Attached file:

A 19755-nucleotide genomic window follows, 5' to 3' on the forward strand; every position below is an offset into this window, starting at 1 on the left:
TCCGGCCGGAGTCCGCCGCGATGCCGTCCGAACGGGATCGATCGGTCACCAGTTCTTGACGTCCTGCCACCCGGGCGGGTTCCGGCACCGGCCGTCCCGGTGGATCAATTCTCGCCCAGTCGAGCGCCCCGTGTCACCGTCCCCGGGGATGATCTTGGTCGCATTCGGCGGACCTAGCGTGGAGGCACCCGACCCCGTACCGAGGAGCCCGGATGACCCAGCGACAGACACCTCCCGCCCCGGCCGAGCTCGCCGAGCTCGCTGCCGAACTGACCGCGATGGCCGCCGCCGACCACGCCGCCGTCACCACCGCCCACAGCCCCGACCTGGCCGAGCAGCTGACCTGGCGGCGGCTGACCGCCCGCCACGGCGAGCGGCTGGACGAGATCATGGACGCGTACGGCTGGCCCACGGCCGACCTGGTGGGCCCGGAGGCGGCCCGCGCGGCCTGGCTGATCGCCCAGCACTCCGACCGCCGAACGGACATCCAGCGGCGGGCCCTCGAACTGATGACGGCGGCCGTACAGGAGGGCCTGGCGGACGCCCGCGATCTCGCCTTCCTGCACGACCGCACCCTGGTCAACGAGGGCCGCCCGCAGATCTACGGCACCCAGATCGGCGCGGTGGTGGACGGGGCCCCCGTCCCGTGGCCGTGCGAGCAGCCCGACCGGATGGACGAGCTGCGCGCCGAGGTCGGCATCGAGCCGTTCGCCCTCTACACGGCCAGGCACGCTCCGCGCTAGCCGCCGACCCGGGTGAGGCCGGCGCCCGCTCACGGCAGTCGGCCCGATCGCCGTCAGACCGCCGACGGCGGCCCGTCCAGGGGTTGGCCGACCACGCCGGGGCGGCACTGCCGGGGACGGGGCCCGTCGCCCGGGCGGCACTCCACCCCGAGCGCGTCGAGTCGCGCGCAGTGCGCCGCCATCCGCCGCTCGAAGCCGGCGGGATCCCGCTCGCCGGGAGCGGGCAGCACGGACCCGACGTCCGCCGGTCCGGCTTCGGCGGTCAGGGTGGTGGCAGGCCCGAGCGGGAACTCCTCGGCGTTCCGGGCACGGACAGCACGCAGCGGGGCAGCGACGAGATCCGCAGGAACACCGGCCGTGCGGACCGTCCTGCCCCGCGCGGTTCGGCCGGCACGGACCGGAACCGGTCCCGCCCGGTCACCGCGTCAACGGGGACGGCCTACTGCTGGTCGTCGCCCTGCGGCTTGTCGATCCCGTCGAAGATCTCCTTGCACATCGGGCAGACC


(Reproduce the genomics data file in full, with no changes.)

A 19755-nucleotide genomic window follows, 5' to 3' on the forward strand; every position below is an offset into this window, starting at 1 on the left:
TCCGGCCGGAGTCCGCCGCGATGCCGTCCGAACGGGATCGATCGGTCACCAGTTCTTGACGTCCTGCCACCCGGGCGGGTTCCGGCACCGGCCGTCCCGGTGGATCAATTCTCGCCCAGTCGAGCGCCCCGTGTCACCGTCCCCGGGGATGATCTTGGTCGCATTCGGCGGACCTAGCGTGGAGGCACCCGACCCCGTACCGAGGAGCCCGGATGACCCAGCGACAGACACCTCCCGCCCCGGCCGAGCTCGCCGAGCTCGCTGCCGAACTGACCGCGATGGCCGCCGCCGACCACGCCGCCGTCACCACCGCCCACAGCCCCGACCTGGCCGAGCAGCTGACCTGGCGGCGGCTGACCGCCCGCCACGGCGAGCGGCTGGACGAGATCATGGACGCGTACGGCTGGCCCACGGCCGACCTGGTGGGCCCGGAGGCGGCCCGCGCGGCCTGGCTGATCGCCCAGCACTCCGACCGCCGAACGGACATCCAGCGGCGGGCCCTCGAACTGATGACGGCGGCCGTACAGGAGGGCCTGGCGGACGCCCGCGATCTCGCCTTCCTGCACGACCGCACCCTGGTCAACGAGGGCCGCCCGCAGATCTACGGCACCCAGATCGGCGCGGTGGTGGACGGGGCCCCCGTCCCGTGGCCGTGCGAGCAGCCCGACCGGATGGACGAGCTGCGCGCCGAGGTCGGCATCGAGCCGTTCGCCCTCTACACGGCCAGGCACGCTCCGCGCTAGCCGCCGACCCGGGTGAGGCCGGCGCCCGCTCACGGCAGTCGGCCCGATCGCCGTCAGACCGCCGACGGCGGCCCGTCCAGGGGTTGGCCGACCACGCCGGGGCGGCACTGCCGGGGACGGGGCCCGTCGCCCGGGCGGCACTCCACCCCGAGCGCGTCGAGTCGCGCGCAGTGCGCCGCCATCCGCCGCTCGAAGCCGGCGGGATCCCGCTCGCCGGGAGCGGGCAGCACGGACCCGACGTCCGCCGGTCCGGCTTCGGCGGTCAGGGTGGTGGCAGGCCCGAGCGGGAACTCCTCGGCGTTCCGGGCACGGACAGCACGCAGCGGGGCAGCGACGAGATCCGCAGGAACACCGGCCGTGCGGACCGTCCTGCCCCGCGCGGTTCGGCCGGCACGGACCGGAACCGGTCCCGCCCGGTCACCGCGTCAACGGGGACGGCCTACTGCTGGTCGTCGCCCTGCGGCTTGTCGATCCCGTCGAAGATCTCCTTGCACATCGGGCAGACC